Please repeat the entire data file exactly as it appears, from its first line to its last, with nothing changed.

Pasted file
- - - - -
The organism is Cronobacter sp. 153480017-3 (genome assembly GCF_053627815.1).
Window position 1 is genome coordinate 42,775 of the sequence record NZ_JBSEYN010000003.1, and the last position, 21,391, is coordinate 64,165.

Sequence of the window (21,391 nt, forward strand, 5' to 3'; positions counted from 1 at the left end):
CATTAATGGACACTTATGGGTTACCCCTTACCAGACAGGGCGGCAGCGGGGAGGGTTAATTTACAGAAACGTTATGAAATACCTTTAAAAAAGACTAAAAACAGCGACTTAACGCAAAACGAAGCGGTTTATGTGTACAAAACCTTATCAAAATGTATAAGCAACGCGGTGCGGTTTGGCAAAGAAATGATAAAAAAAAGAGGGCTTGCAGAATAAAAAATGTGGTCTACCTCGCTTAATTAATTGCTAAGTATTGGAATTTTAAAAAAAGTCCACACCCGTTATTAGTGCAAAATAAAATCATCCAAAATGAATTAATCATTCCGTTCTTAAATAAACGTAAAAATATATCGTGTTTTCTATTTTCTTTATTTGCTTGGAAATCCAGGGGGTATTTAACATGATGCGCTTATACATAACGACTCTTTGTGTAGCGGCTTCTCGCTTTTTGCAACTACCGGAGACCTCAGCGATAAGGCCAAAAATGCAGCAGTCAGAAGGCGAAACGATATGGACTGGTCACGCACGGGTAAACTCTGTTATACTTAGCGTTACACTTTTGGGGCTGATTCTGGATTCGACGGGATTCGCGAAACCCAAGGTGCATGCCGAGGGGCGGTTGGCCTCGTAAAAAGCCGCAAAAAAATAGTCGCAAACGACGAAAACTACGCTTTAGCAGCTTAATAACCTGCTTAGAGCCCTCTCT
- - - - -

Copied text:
The organism is Cronobacter sp. 153480017-3 (genome assembly GCF_053627815.1).
Window position 1 is genome coordinate 42,775 of the sequence record NZ_JBSEYN010000003.1, and the last position, 21,391, is coordinate 64,165.

Sequence of the window (21,391 nt, forward strand, 5' to 3'; positions counted from 1 at the left end):
CATTAATGGACACTTATGGGTTACCCCTTACCAGACAGGGCGGCAGCGGGGAGGGTTAATTTACAGAAACGTTATGAAATACCTTTAAAAAAGACTAAAAACAGCGACTTAACGCAAAACGAAGCGGTTTATGTGTACAAAACCTTATCAAAATGTATAAGCAACGCGGTGCGGTTTGGCAAAGAAATGATAAAAAAAAGAGGGCTTGCAGAATAAAAAATGTGGTCTACCTCGCTTAATTAATTGCTAAGTATTGGAATTTTAAAAAAAGTCCACACCCGTTATTAGTGCAAAATAAAATCATCCAAAATGAATTAATCATTCCGTTCTTAAATAAACGTAAAAATATATCGTGTTTTCTATTTTCTTTATTTGCTTGGAAATCCAGGGGGTATTTAACATGATGCGCTTATACATAACGACTCTTTGTGTAGCGGCTTCTCGCTTTTTGCAACTACCGGAGACCTCAGCGATAAGGCCAAAAATGCAGCAGTCAGAAGGCGAAACGATATGGACTGGTCACGCACGGGTAAACTCTGTTATACTTAGCGTTACACTTTTGGGGCTGATTCTGGATTCGACGGGATTCGCGAAACCCAAGGTGCATGCCGAGGGGCGGTTGGCCTCGTAAAAAGCCGCAAAAAAATAGTCGCAAACGACGAAAACTACGCTTTAGCAGCTTAATAACCTGCTTAGAGCCCTCTCT